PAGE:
by Layla Dorine

Book Cover: Tattered Angel
Editions:ePub: $ 2.99
Pages: 274

Since the moment he picked up his first guitar, Dez Conway dreamed of being a Rockstar. A multi-talented musician with the ability to play the electric violin, electric cello and even the bass, he’d be an asset to any group of musicians, if only the bands who’d hired him over the years had truly thought that way. Instead, he’s singing for the dishes in an upscale restaurant, bitter, pissed off, and unwilling to entertain the offer to replace the frontman of the world-famous Deviant Angels because why the hell would they be any different than the guys who’d kicked him to the curb in the past?

Only…they’re not the Deviant Angels, their longtime frontman took the name with him when he left, along with their hopes of getting back out on the road again and playing the music they love. Of course, a talented musician like Dez could change all of that for them, if they can convince him that this time, his dreams of rock stardom, and love, can actually come true.

Tattered Angel is the 2nd book in the multi-author Road to Rocktoberfest series. Each book can be read as a standalone, but why not stay and enjoy the whole show? If you like scorching tales of hot rock stars and the men who love them, then you’ll adore the untamed musicians of Rocktoberfest!

Warning: Eating Disorder


“Hey! You can’t be back here!”

Blinking, Riley tore his eyes off the singer to see the other dishwasher glaring at him. Of course, that ended the song as the man Riley had been hoping for a glimpse of turned, revealing intense gray-green eyes set in a face that drew a shuddering gasp from Riley.

“I know you,” Riley remarked, taking several shaky steps inside the room.

“No, you don’t.”

Bullshit! His voice, soft-spoken but firm, unlike the blustering aggression of the other man, held a musical quality to it, as if he could never quite reign in the urge to sing. He hadn’t forgotten that quality either, despite the brevity of their only conversation.


“Actually, I do. I saw you play in a little dive bar in South Mississippi back when they were finding all those old bones and the place was practically crawling with feds. Saw you play about five years before that too. In Chicago, on stage at a huge ass arena. You were in the band that opened that night. We talked a little after the show, at some wannabe blues bar across the square. I said you played beautifully, you told me I was tone-deaf.”

“Guess whoever it was should have added delusional too. Time for you to go back to your table, sir. Like my cousin said, you can’t be back here.”

Out of the corner of his eye, Riley could see the smaller man inching between him and the singer he so desperately needed to have a conversation with because holy shit, this guy right here was the answer to his prayers.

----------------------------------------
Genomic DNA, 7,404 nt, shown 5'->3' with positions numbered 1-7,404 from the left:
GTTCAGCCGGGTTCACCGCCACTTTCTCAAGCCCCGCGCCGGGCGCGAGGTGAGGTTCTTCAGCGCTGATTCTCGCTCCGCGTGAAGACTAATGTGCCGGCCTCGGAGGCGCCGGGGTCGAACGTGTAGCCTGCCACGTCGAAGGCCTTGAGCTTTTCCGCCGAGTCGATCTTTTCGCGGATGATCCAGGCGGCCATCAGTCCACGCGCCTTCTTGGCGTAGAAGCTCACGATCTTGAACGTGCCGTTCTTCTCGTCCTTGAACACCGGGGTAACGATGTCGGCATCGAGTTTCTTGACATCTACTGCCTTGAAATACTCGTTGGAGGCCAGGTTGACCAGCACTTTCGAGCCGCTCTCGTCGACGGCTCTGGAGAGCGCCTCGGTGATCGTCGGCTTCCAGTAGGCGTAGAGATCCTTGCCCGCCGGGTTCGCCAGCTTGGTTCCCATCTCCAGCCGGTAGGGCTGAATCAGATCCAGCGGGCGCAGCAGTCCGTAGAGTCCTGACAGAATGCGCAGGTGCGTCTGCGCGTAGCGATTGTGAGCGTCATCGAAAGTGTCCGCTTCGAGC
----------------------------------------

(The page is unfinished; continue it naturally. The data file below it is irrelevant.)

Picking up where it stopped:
“Dez Conway. That’s your name, isn’t it?”

When the man froze with his hand halfway to the sink, Riley knew he hadn’t been mistaken. Not that he’d had any doubt in the slightest. If there were two things that stuck with him, no matter the circumstances, it was an amazing singer and a truly hot man, and Dez was both, and then some. Up on that stage, Dez had played the guitar and the keyboard. Hell, for one song he’d even broken out the goddamned bagpipes and reminded everyone in attendance that in skilled hands, it could be as wild and exhilarating an instrument as an electric guitar.

The bellowing from up the hall continued, punctuated with the declaration of an eggplant parmesan tasting like ass and not even fit to be served to the monkeys at the zoo. Riley visible cringed at the veracity of the words and noted that Dez did too, eyes darting from the doorway back to Riley as the screaming voice up the hall proclaimed someone’s tears to be the last liquid the kitchen needed seconds before the unfortunate victim was told to leave and never return.

“Are you trying to get us fired right alongside that poor bastard?” Dez hissed, ignoring Riley’s question completely. Hell, he turned his god damned back on Riley and went back to washing dishes, but there was no mistaking the ridged set to his shoulders.

“No, what I’m trying to do is find someone with the ability to fill the vacant spot in my band left by a selfish bastard.”

“Well, then it truly sucks to be you, ‘cause I’ve got no interest in being part of a band. Got my fill of that shit over the years and all it did was leave me bitter and pissed off, which is never a good thing.”

Reviews:Kaje Harper on Goodreads wrote:

I enjoyed this story of a rock band broken apart and trying to figure out their path forward, after their lead singer left and also claimed the band name as his. To go on, they need a singer, a new identity, and the motivation and inspiration to become strong as a cohesive band. When they hear Dez singing back in the kitchen of a diner, they know he's the person they've been looking for. But he's decided he's done with performing, done with the exploitative nature of pro music and bands who've done wrong by him.

Music is Dez's soul, though, and they persuade him to join them in a tour. As they move across the country, he rediscovers both his love of performing, and a growing attraction to Riley. But he's not sure either the band or the man will be his for the long term.

I appreciated all the characters in this, the backstories that gave them depth, and the slow burn romance. There were a few minor threads (like hints of a power exchange) that didn't lead anywhere, but the ending was satisfying, and I was left cheering for the guys and the band.

About the Author

Other Books By Layla Dorine